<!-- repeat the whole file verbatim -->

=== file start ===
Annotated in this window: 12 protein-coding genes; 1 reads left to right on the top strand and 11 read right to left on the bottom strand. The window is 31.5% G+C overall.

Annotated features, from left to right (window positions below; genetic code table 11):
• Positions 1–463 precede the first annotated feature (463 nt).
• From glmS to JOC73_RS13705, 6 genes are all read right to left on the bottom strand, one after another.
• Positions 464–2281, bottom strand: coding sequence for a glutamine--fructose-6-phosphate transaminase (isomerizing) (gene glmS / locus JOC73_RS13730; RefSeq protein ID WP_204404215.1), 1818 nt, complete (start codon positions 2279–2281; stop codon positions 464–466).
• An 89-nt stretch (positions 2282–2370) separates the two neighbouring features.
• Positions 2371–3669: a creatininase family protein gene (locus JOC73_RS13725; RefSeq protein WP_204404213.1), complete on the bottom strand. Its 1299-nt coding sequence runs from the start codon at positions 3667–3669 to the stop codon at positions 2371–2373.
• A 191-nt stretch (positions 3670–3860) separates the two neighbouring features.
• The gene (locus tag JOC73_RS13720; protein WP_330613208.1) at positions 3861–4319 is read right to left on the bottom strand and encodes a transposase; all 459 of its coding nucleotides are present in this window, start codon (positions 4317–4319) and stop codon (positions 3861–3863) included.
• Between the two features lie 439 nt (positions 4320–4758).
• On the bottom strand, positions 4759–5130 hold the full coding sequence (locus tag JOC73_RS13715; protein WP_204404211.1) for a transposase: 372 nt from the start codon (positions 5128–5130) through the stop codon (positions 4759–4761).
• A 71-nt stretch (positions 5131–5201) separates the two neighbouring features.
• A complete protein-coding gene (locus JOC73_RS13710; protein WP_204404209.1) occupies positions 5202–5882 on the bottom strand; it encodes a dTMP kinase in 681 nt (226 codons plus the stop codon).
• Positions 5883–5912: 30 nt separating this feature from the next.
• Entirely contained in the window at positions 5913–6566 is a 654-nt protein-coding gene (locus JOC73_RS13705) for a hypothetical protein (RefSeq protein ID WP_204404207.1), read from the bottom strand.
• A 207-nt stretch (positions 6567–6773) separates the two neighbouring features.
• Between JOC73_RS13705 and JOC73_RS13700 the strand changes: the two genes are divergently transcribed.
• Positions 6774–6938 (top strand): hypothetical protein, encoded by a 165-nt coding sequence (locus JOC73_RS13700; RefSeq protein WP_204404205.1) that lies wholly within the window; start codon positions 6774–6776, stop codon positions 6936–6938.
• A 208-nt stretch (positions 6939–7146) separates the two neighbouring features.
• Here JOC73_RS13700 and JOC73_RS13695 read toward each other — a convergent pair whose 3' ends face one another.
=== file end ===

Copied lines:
Annotated in this window: 12 protein-coding genes; 1 reads left to right on the top strand and 11 read right to left on the bottom strand. The window is 31.5% G+C overall.

Annotated features, from left to right (window positions below; genetic code table 11):
• Positions 1–463 precede the first annotated feature (463 nt).
• From glmS to JOC73_RS13705, 6 genes are all read right to left on the bottom strand, one after another.
• Positions 464–2281, bottom strand: coding sequence for a glutamine--fructose-6-phosphate transaminase (isomerizing) (gene glmS / locus JOC73_RS13730; RefSeq protein ID WP_204404215.1), 1818 nt, complete (start codon positions 2279–2281; stop codon positions 464–466).
• An 89-nt stretch (positions 2282–2370) separates the two neighbouring features.
• Positions 2371–3669: a creatininase family protein gene (locus JOC73_RS13725; RefSeq protein WP_204404213.1), complete on the bottom strand. Its 1299-nt coding sequence runs from the start codon at positions 3667–3669 to the stop codon at positions 2371–2373.
• A 191-nt stretch (positions 3670–3860) separates the two neighbouring features.
• The gene (locus tag JOC73_RS13720; protein WP_330613208.1) at positions 3861–4319 is read right to left on the bottom strand and encodes a transposase; all 459 of its coding nucleotides are present in this window, start codon (positions 4317–4319) and stop codon (positions 3861–3863) included.
• Between the two features lie 439 nt (positions 4320–4758).
• On the bottom strand, positions 4759–5130 hold the full coding sequence (locus tag JOC73_RS13715; protein WP_204404211.1) for a transposase: 372 nt from the start codon (positions 5128–5130) through the stop codon (positions 4759–4761).
• A 71-nt stretch (positions 5131–5201) separates the two neighbouring features.
• A complete protein-coding gene (locus JOC73_RS13710; protein WP_204404209.1) occupies positions 5202–5882 on the bottom strand; it encodes a dTMP kinase in 681 nt (226 codons plus the stop codon).
• Positions 5883–5912: 30 nt separating this feature from the next.
• Entirely contained in the window at positions 5913–6566 is a 654-nt protein-coding gene (locus JOC73_RS13705) for a hypothetical protein (RefSeq protein ID WP_204404207.1), read from the bottom strand.
• A 207-nt stretch (positions 6567–6773) separates the two neighbouring features.
• Between JOC73_RS13705 and JOC73_RS13700 the strand changes: the two genes are divergently transcribed.
• Positions 6774–6938 (top strand): hypothetical protein, encoded by a 165-nt coding sequence (locus JOC73_RS13700; RefSeq protein WP_204404205.1) that lies wholly within the window; start codon positions 6774–6776, stop codon positions 6936–6938.
• A 208-nt stretch (positions 6939–7146) separates the two neighbouring features.
• Here JOC73_RS13700 and JOC73_RS13695 read toward each other — a convergent pair whose 3' ends face one another.